I’ve been a bit light on the long-form blogging recently. This has happened a couple of times since I started this blog.
Most directly it’s the result of a particularly busy work period. We’re recruiting for a few people and I’d forgotten how time-consuming that process can be.
But more than that it’s caused by an imbalance, a choice of what to do with my time. I’m writing this at 9.00pm. I have a spare hour. I want to write something but I’m being stalked by the 30-odd articles I’ve instapapered in the last week and the half dozen videos I’ve been meaning to watch.
I’m a complete cliché in my embrace of both technology and the web. I’m writing this at my dining table and I have three computers within a ten-foot radius. My iPhone never leaves me and language lacks sufficient depth to describe my love for it. I could only be more excited at the prospect of the iPad’s arrival if I were told that Anne Hathaway would be delivering mine personally.
The thing I struggle with is the sheer weight of opportunity to be interested. Twitteriffic and WordPress are constant companions. I have an XXL RSS stream. I currently have seventeen Firefox tabs open. I worry about missing out on something I should know. I’m awash in things that are potentially interesting and blessed with too much technology providing me access. It’s a fog of interestingness.
And while it’s obviously not the fault of the technology, the devices that I should be using as a means of navigating the fog are actually contributing to it. They’re just too damn convenient and too damn delightful to use. (I was talking to @ianhowarth about this and he made the rather lovely observation that while Cloud Computing was supposed to be the future, all we’ve been delivered thus far is a fog.)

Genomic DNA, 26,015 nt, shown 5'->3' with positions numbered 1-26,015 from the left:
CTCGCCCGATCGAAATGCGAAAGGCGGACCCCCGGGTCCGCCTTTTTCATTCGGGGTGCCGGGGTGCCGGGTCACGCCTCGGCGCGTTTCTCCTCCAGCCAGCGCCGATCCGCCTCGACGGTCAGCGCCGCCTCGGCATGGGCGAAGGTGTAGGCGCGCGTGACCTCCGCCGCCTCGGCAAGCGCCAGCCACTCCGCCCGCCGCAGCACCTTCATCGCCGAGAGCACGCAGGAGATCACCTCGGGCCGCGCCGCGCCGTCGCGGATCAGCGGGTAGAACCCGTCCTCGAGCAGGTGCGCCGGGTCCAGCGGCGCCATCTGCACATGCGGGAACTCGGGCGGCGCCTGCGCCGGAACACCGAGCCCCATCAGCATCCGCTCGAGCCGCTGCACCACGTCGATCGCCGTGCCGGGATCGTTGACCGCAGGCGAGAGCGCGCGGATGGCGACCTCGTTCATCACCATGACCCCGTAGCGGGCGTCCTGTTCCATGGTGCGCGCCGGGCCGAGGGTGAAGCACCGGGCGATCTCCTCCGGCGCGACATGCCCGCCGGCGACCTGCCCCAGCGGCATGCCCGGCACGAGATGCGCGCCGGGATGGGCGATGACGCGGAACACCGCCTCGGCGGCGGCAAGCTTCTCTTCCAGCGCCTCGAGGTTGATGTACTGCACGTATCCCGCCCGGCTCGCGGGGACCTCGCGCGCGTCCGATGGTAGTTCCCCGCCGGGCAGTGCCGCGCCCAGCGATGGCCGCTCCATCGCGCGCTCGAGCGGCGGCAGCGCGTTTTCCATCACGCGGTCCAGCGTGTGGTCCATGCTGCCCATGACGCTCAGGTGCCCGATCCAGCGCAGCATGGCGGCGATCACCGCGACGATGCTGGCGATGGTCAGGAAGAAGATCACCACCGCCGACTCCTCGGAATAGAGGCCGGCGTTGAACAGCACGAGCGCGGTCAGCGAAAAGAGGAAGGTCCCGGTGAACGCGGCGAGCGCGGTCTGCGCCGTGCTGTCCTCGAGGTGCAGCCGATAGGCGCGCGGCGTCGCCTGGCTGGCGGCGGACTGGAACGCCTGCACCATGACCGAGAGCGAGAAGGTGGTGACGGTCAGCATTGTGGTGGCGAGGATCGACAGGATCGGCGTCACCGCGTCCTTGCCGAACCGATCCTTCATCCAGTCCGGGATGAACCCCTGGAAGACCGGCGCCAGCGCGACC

On this subject, I heard an interesting interview with a guy called William Powers last week (on the Monocle Weekly podcast). He’s written a book called Hamlet’s Blackberry. It’s not released until the end of June, but he’s attempted to draw lessons from how previous generations have coped with significant technological leaps that have impacted our quality, or style, of life (the written word, printing, television etc). He talks about the ‘conundrum of connectedness’, about how computers and mobile devices are fantastically fun and exciting, and in many ways tremendous assets, but at the same time increasingly a burden to us, often ‘impoverishing our lives rather than enriching them’.
Which sounds like a great idea for a book, the obvious problem being that I’m entirely unsure when I’ll find the time to read it.